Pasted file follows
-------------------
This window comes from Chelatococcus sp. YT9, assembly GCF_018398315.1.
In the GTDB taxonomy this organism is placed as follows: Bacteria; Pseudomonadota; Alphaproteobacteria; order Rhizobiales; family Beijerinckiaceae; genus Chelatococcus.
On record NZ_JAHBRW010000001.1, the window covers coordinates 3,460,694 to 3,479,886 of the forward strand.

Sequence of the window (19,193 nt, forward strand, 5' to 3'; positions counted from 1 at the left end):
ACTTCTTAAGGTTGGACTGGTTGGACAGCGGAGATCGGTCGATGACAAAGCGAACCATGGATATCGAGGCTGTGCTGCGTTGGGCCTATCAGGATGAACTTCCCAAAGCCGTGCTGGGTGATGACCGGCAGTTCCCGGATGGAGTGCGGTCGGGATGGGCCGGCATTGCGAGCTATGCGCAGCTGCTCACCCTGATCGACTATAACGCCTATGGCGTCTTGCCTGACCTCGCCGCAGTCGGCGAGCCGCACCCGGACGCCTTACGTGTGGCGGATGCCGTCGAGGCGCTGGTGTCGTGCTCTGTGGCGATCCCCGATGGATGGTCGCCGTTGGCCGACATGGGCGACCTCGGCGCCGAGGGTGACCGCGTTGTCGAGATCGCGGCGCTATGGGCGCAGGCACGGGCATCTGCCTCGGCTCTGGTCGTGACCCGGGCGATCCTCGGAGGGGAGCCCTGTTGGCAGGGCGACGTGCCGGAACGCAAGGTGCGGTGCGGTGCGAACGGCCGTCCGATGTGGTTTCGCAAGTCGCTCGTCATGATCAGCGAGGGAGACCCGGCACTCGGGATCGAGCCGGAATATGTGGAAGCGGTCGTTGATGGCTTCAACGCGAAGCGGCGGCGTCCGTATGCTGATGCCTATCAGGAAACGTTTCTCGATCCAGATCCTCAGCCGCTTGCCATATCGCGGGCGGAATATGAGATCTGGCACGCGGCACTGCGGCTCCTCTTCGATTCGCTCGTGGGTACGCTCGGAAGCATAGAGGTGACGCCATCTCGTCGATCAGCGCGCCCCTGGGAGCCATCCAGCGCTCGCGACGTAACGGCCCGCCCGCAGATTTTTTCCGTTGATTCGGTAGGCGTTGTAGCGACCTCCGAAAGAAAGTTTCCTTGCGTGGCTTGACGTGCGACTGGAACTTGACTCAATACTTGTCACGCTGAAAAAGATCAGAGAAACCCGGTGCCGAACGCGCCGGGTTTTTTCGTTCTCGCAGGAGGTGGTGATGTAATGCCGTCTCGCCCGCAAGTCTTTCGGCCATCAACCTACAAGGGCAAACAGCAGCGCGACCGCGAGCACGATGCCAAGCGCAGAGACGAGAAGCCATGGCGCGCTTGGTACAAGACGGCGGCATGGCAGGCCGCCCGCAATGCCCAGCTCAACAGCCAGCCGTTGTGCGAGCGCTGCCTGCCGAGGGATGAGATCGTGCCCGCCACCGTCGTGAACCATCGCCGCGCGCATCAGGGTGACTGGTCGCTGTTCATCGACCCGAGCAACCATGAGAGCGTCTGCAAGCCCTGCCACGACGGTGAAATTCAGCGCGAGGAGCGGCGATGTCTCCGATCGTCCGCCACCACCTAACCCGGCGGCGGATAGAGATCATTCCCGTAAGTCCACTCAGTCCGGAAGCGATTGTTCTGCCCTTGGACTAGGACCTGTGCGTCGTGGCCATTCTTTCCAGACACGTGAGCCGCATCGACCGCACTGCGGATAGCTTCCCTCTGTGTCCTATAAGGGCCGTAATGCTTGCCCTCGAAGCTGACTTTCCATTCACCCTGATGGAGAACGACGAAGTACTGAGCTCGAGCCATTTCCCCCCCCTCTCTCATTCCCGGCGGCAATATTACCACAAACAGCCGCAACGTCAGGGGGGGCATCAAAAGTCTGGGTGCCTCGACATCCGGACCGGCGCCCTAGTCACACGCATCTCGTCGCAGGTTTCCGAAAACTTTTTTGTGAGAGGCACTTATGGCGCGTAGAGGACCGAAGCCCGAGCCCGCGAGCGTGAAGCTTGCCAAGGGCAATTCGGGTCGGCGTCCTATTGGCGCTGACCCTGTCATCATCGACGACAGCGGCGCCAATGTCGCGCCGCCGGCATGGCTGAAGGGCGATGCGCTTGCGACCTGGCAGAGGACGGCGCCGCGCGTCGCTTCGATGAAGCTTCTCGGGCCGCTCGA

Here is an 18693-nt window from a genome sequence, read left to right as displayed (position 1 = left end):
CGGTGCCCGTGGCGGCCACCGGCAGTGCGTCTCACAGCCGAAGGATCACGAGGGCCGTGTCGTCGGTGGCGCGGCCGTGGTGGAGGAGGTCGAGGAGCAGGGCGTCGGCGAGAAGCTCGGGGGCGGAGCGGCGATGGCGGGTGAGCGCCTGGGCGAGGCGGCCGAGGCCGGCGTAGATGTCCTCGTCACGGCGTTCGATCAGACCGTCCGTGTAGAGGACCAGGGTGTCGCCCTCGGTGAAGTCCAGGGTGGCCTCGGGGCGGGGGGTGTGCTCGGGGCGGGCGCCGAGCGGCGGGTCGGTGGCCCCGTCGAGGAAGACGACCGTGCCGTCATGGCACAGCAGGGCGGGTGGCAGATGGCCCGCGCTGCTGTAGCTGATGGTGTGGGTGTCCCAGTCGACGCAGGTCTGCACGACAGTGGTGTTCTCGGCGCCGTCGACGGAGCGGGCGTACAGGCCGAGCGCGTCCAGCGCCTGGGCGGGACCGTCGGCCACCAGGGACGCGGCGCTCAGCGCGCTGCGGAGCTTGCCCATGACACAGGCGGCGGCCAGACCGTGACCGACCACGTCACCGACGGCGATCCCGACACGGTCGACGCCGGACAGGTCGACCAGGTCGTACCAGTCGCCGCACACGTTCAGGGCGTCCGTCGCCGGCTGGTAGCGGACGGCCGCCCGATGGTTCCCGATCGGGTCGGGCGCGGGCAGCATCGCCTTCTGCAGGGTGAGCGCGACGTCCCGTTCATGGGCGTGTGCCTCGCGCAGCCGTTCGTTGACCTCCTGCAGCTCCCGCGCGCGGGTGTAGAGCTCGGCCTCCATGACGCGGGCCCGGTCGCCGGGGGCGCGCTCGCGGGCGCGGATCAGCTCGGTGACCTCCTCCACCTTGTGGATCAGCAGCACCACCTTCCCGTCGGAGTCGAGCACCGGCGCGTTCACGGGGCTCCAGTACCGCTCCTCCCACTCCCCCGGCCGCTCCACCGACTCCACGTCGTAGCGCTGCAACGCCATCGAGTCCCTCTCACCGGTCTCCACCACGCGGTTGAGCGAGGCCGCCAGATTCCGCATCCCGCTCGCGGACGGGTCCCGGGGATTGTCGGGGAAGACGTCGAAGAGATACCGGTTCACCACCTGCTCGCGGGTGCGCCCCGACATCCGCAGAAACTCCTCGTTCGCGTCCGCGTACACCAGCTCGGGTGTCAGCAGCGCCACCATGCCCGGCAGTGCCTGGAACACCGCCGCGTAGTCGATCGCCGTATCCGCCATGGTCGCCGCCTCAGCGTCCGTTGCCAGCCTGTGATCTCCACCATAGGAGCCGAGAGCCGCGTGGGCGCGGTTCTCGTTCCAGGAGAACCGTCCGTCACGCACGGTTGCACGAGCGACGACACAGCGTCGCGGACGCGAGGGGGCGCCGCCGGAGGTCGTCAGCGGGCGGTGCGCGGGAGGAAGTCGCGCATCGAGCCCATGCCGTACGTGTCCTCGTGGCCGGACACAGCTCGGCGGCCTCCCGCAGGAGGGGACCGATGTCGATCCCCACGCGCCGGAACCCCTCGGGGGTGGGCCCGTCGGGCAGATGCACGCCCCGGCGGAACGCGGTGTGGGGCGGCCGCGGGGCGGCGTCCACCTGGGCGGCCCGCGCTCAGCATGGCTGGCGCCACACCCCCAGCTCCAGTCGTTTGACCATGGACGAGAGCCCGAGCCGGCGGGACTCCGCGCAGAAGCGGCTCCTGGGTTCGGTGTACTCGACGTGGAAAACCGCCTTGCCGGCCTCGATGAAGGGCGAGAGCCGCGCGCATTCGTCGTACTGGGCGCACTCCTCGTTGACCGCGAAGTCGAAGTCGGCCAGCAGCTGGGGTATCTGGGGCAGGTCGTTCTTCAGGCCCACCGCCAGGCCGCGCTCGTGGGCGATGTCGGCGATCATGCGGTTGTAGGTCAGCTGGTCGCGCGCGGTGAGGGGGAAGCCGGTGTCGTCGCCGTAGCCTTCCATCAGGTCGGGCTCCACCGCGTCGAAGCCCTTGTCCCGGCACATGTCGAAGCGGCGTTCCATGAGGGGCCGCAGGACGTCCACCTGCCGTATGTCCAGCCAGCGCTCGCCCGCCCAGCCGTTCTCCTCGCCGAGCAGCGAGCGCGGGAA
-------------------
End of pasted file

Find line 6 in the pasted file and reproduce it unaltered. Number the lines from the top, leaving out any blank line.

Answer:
Here is an 18693-nt window from a genome sequence, read left to right as displayed (position 1 = left end):